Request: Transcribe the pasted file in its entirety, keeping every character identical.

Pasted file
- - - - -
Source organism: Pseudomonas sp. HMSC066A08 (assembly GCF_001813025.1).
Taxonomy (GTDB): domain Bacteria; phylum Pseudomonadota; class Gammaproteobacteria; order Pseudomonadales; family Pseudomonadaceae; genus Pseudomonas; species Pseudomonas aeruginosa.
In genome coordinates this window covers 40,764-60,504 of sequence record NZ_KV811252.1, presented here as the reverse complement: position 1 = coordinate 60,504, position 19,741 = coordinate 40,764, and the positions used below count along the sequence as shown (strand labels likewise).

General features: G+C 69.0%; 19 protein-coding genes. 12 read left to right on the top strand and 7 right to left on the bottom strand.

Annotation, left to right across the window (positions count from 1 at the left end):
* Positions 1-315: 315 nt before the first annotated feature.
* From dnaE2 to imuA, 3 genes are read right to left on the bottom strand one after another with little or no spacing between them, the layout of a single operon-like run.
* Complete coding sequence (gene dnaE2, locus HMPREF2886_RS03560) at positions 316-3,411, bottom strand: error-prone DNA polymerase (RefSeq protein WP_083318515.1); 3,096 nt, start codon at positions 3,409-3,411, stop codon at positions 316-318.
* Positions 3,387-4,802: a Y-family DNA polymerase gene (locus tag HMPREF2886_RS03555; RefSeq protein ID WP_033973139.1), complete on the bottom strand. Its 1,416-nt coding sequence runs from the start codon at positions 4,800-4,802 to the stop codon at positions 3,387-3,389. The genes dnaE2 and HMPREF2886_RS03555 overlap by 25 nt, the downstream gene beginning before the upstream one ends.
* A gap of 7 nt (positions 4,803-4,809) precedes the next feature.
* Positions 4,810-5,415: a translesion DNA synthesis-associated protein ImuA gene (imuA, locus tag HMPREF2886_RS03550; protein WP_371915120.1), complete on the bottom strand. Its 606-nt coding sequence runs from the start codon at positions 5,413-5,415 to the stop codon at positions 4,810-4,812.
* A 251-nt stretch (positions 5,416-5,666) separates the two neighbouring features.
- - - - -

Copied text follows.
Source organism: Pseudomonas sp. HMSC066A08 (assembly GCF_001813025.1).
Taxonomy (GTDB): domain Bacteria; phylum Pseudomonadota; class Gammaproteobacteria; order Pseudomonadales; family Pseudomonadaceae; genus Pseudomonas; species Pseudomonas aeruginosa.
In genome coordinates this window covers 40,764-60,504 of sequence record NZ_KV811252.1, presented here as the reverse complement: position 1 = coordinate 60,504, position 19,741 = coordinate 40,764, and the positions used below count along the sequence as shown (strand labels likewise).

General features: G+C 69.0%; 19 protein-coding genes. 12 read left to right on the top strand and 7 right to left on the bottom strand.

Annotation, left to right across the window (positions count from 1 at the left end):
* Positions 1-315: 315 nt before the first annotated feature.
* From dnaE2 to imuA, 3 genes are read right to left on the bottom strand one after another with little or no spacing between them, the layout of a single operon-like run.
* Complete coding sequence (gene dnaE2, locus HMPREF2886_RS03560) at positions 316-3,411, bottom strand: error-prone DNA polymerase (RefSeq protein WP_083318515.1); 3,096 nt, start codon at positions 3,409-3,411, stop codon at positions 316-318.
* Positions 3,387-4,802: a Y-family DNA polymerase gene (locus tag HMPREF2886_RS03555; RefSeq protein ID WP_033973139.1), complete on the bottom strand. Its 1,416-nt coding sequence runs from the start codon at positions 4,800-4,802 to the stop codon at positions 3,387-3,389. The genes dnaE2 and HMPREF2886_RS03555 overlap by 25 nt, the downstream gene beginning before the upstream one ends.
* A gap of 7 nt (positions 4,803-4,809) precedes the next feature.
* Positions 4,810-5,415: a translesion DNA synthesis-associated protein ImuA gene (imuA, locus tag HMPREF2886_RS03550; protein WP_371915120.1), complete on the bottom strand. Its 606-nt coding sequence runs from the start codon at positions 5,413-5,415 to the stop codon at positions 4,810-4,812.
* A 251-nt stretch (positions 5,416-5,666) separates the two neighbouring features.